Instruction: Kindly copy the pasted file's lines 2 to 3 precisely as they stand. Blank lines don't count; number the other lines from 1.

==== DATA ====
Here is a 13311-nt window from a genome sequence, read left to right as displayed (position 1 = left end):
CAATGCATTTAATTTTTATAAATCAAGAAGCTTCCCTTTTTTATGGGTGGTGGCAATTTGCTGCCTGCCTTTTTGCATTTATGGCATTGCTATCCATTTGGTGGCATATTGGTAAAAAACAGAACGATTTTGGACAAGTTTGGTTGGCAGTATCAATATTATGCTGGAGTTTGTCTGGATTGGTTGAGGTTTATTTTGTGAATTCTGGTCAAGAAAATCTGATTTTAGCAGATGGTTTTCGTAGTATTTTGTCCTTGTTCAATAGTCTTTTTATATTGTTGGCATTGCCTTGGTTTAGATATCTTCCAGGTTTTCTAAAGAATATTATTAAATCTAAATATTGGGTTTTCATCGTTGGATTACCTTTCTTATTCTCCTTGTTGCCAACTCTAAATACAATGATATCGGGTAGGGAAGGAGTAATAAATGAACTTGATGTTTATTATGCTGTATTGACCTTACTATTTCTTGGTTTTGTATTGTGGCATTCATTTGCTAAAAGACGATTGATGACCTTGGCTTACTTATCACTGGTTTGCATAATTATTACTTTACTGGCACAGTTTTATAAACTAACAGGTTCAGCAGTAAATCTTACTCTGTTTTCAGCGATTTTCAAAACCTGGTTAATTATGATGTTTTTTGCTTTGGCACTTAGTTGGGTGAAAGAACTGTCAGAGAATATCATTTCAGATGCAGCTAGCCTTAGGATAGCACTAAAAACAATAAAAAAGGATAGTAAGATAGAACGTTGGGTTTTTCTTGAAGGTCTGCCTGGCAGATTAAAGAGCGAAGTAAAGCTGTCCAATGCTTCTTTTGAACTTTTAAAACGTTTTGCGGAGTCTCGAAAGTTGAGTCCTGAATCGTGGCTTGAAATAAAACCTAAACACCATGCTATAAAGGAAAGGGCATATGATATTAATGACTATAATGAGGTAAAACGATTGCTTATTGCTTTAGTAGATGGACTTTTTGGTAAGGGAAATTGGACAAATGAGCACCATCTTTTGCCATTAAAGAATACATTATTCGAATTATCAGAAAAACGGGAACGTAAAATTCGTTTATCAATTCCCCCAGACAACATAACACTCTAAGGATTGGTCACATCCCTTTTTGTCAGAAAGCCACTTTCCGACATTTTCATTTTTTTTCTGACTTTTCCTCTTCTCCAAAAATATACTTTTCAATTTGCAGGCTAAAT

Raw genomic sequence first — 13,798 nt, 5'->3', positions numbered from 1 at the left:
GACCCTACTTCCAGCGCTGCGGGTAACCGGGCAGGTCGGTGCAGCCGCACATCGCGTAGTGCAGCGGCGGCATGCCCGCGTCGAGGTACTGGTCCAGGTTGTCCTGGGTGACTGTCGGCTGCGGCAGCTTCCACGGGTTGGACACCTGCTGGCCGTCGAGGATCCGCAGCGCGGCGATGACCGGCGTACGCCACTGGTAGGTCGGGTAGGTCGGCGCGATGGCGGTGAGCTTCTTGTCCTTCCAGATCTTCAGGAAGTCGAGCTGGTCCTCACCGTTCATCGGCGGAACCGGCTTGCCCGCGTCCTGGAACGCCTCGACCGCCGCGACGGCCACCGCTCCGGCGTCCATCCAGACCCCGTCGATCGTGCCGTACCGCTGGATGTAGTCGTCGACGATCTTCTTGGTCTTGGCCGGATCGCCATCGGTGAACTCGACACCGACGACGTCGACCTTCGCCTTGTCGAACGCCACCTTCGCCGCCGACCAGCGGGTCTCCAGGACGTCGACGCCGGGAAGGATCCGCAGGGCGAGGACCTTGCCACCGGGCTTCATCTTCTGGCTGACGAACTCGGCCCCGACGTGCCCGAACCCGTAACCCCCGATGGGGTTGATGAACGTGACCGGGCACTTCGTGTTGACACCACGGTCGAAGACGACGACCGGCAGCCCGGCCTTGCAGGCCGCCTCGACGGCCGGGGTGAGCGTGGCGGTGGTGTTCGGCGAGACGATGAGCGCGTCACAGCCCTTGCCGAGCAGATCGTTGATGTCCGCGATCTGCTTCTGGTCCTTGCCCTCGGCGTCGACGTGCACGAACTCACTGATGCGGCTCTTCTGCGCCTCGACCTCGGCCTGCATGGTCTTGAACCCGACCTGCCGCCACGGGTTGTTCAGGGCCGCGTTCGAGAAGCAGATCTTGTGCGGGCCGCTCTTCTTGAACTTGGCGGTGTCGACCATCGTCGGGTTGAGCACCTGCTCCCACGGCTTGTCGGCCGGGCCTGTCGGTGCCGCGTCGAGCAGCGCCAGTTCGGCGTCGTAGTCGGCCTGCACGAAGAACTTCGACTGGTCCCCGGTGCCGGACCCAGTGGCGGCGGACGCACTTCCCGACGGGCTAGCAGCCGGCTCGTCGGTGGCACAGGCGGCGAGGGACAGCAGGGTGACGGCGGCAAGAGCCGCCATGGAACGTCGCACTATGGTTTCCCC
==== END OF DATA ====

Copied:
CAATGCATTTAATTTTTATAAATCAAGAAGCTTCCCTTTTTTATGGGTGGTGGCAATTTGCTGCCTGCCTTTTTGCATTTATGGCATTGCTATCCATTTGGTGGCATATTGGTAAAAAACAGAACGATTTTGGACAAGTTTGGTTGGCAGTATCAATATTATGCTGGAGTTTGTCTGGATTGGTTGAGGTTTATTTTGTGAATTCTGGTCAAGAAAATCTGATTTTAGCAGATGGTTTTCGTAGTATTTTGTCCTTGTTCAATAGTCTTTTTATATTGTTGGCATTGCCTTGGTTTAGATATCTTCCAGGTTTTCTAAAGAATATTATTAAATCTAAATATTGGGTTTTCATCGTTGGATTACCTTTCTTATTCTCCTTGTTGCCAACTCTAAATACAATGATATCGGGTAGGGAAGGAGTAATAAATGAACTTGATGTTTATTATGCTGTATTGACCTTACTATTTCTTGGTTTTGTATTGTGGCATTCATTTGCTAAAAGACGATTGATGACCTTGGCTTACTTATCACTGGTTTGCATAATTATTACTTTACTGGCACAGTTTTATAAACTAACAGGTTCAGCAGTAAATCTTACTCTGTTTTCAGCGATTTTCAAAACCTGGTTAATTATGATGTTTTTTGCTTTGGCACTTAGTTGGGTGAAAGAACTGTCAGAGAATATCATTTCAGATGCAGCTAGCCTTAGGATAGCACTAAAAACAATAAAAAAGGATAGTAAGATAGAACGTTGGGTTTTTCTTGAAGGTCTGCCTGGCAGATTAAAGAGCGAAGTAAAGCTGTCCAATGCTTCTTTTGAACTTTTAAAACGTTTTGCGGAGTCTCGAAAGTTGAGTCCTGAATCGTGGCTTGAAATAAAACCTAAACACCATGCTATAAAGGAAAGGGCATATGATATTAATGACTATAATGAGGTAAAACGATTGCTTATTGCTTTAGTAGATGGACTTTTTGGTAAGGGAAATTGGACAAATGAGCACCATCTTTTGCCATTAAAGAATACATTATTCGAATTATCAGAAAAACGGGAACGTAAAATTCGTTTATCAATTCCCCCAGACAACATAACACTCTAAGGATTGGTCACATCCCTTTTTGTCAGAAAGCCACTTTCCGACATTTTCATTTTTTTTCTGACTTTTCCTCTTCTCCAAAAATATACTTTTCAATTTGCAGGCTAAAT

Raw genomic sequence first — 13,798 nt, 5'->3', positions numbered from 1 at the left: